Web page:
So there we have it, the vital Wiki Data, Webserver Data, and SAP Enterprise Management Systems data is now protected using a simple RAID-1 mirror. And it's tested. Marvellous!

Friday, September 24, 2010

The future [may be] Android

I am not normally given to advertising or promoting products that I've not personally had good experiences with but I was most impressed by the matter or fact and restrained advertising video for the HTC Desire HD.

With our iPhones now reaching almost antique status and the bro-ha-ha regarding Apples PhoneGate, No-Flash Gate and closed (even for Apple) developers terms and conditions we think it might be time to test out the power of the Android phone space.

Thursday, September 23, 2010

Another great week in Warsaw

With all that has been going on it is not until now that I can say a hearty thanks to all who made our brief visit home to Warsaw so pleasant. Some photos to help us remember those good times

Ok, my respect for the bravery of Window cleaners has just gone up a notch

Warsaw has realised how trendy grafitti can be

Meanwhile, some village people [i.e. not rich city folk] seek an economical way to get back home from their day out in the big city.

Inside the stores are bulging with goods, you would not have seen this 10 years ago!

We make our usual homage visit to Marks and Spencer which [of course] is not available in deprived shopping countries like Switzerland.

I was kindly left a flyer on our car about the plight of some local Polish girls. I don't read Polish but perhaps it is saying that they have so little money that they cannot afford any clothing and it is asking me for help

The Palace of culture still dominates the city skyline

Alone in a field this and other Fiats of it's time which once were the bedrock of Polish car transport are now cast aside in the face of an infinity of other European choices from Alfa Romeo to Porsche to Volvo.

Two sophisticated Warsaw girls

At long last the lounge is back together at Mothers house. And it looks great!

An old style tram

A Polish sporting event! Well it is walking and we do the same distance (and more ) this day but on our own route.

Small Agata, tall men.

We search out the Nespresso shop to buy capsules for Mums coffee machine.

A fancy wedding, Large America classic car included.

Lenin display

Yes it is that large a display

The Presidential butterfly. For a more regretable set of images click here

Oh please, my pants are falling down comes to Warsaw now too.

Nike run a sports shoe testing display on Nowy Swiat.


New style Tram

Nike Shoes I tested

And some really stuipid shoes I had no desire to test

Tap water is still not 100% drinkable so we dutifully stock up water at mums for future consumption.

Outside is a dumped car with a suspicious body shaped and wrapped package. I hope it is not there on our next visit.

A visit to the Cemetary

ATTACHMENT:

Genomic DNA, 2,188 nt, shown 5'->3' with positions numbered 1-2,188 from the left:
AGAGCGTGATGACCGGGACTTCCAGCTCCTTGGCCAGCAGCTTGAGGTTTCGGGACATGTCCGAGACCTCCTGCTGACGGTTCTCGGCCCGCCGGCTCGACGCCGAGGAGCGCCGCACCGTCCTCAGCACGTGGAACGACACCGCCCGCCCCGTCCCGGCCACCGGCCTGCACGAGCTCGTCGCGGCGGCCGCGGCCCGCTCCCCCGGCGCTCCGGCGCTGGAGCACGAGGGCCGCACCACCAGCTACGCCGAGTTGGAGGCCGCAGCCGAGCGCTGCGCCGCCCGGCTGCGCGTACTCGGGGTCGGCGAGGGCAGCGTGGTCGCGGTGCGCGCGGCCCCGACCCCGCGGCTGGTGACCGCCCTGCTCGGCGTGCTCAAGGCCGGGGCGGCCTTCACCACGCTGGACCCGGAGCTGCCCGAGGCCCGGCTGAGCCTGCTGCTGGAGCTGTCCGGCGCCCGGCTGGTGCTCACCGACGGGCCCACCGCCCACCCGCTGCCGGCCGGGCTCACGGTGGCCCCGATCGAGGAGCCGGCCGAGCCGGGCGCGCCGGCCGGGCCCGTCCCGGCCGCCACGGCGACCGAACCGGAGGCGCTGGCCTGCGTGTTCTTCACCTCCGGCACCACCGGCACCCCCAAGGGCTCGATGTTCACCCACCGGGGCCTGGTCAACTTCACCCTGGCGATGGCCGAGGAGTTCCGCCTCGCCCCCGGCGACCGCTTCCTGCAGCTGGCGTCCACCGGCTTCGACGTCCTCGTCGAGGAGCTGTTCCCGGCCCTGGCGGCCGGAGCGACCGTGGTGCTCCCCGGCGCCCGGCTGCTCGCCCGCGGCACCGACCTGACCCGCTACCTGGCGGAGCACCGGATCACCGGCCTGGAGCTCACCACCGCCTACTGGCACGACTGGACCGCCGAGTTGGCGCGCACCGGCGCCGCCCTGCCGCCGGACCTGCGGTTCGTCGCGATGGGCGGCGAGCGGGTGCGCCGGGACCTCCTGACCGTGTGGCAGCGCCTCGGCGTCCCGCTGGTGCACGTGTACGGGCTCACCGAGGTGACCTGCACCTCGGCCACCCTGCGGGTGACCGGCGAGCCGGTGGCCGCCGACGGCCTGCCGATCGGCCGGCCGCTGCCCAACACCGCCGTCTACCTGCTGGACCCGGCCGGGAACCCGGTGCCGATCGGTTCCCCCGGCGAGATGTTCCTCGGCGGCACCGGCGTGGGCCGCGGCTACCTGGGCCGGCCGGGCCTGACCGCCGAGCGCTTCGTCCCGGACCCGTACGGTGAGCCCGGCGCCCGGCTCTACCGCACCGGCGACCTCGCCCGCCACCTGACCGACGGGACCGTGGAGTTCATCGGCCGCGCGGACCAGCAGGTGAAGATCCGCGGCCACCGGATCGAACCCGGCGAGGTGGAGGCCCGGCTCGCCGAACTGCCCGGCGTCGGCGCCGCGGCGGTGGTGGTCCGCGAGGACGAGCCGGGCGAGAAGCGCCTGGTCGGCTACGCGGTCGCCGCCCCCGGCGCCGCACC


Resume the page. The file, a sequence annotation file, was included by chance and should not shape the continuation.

All these photographs are uploaded in higher resolution here in Picasa

Wednesday, September 22, 2010

Burn In

Never argue from an analogy they say, so I will not discuss the principle of whether the fact that most modern Car engines don't require an initial oil change and running in to the analogy of what to do with my new Server computer. With 8 fans and a few entirely necessary lights :-) the first thing that is needed is:

A burn in memory test of course. I usually use memtest86+ these days, though of course a similar tests lives on every Microsoft 2008 server DVD

Meanwhile, in what I maintain is an uncharacteristic indulgence I have purchased a small travel computer. It is seen here nestling under my iPad. Although the iPad was a birthday present from Agata to me, she seems in the process of her own daily burn in testing of it. I never get my hands on it. So I've bought my own secret substitute, a report to follow.


Tuesday, September 21, 2010

Cross with the Cross

As I understand it "those troublesome kids" in this case some Polish Boy Scouts and Girl Guides errected a cross outside the Presedential Palace in Warsaw to honour the death of Lech Kaczynski.

This then provided a symbol for a protest group who claimed that the plaque that the government had placed on the Presedential Palace in central Warsaw was not enough. In fact many Polish thought that Mr Kaczynski had already been given too great an honour by being buried at Wavel castle Krakow. In contrast the protest group wanted a momument built outside the Warsaw palace and most people (I've spoken too) said this was not warranted.

The Actual cross is now cordoned off and under 24 hour Police protection. So we head to another monument and manned protest over the road which benefits from at least 2 other smaller crosses and an array of dedications

Approaching the scene

A sign, but I am convinced not from God

Marcus discusses and imitates Genuflection to the Blessed Sacrement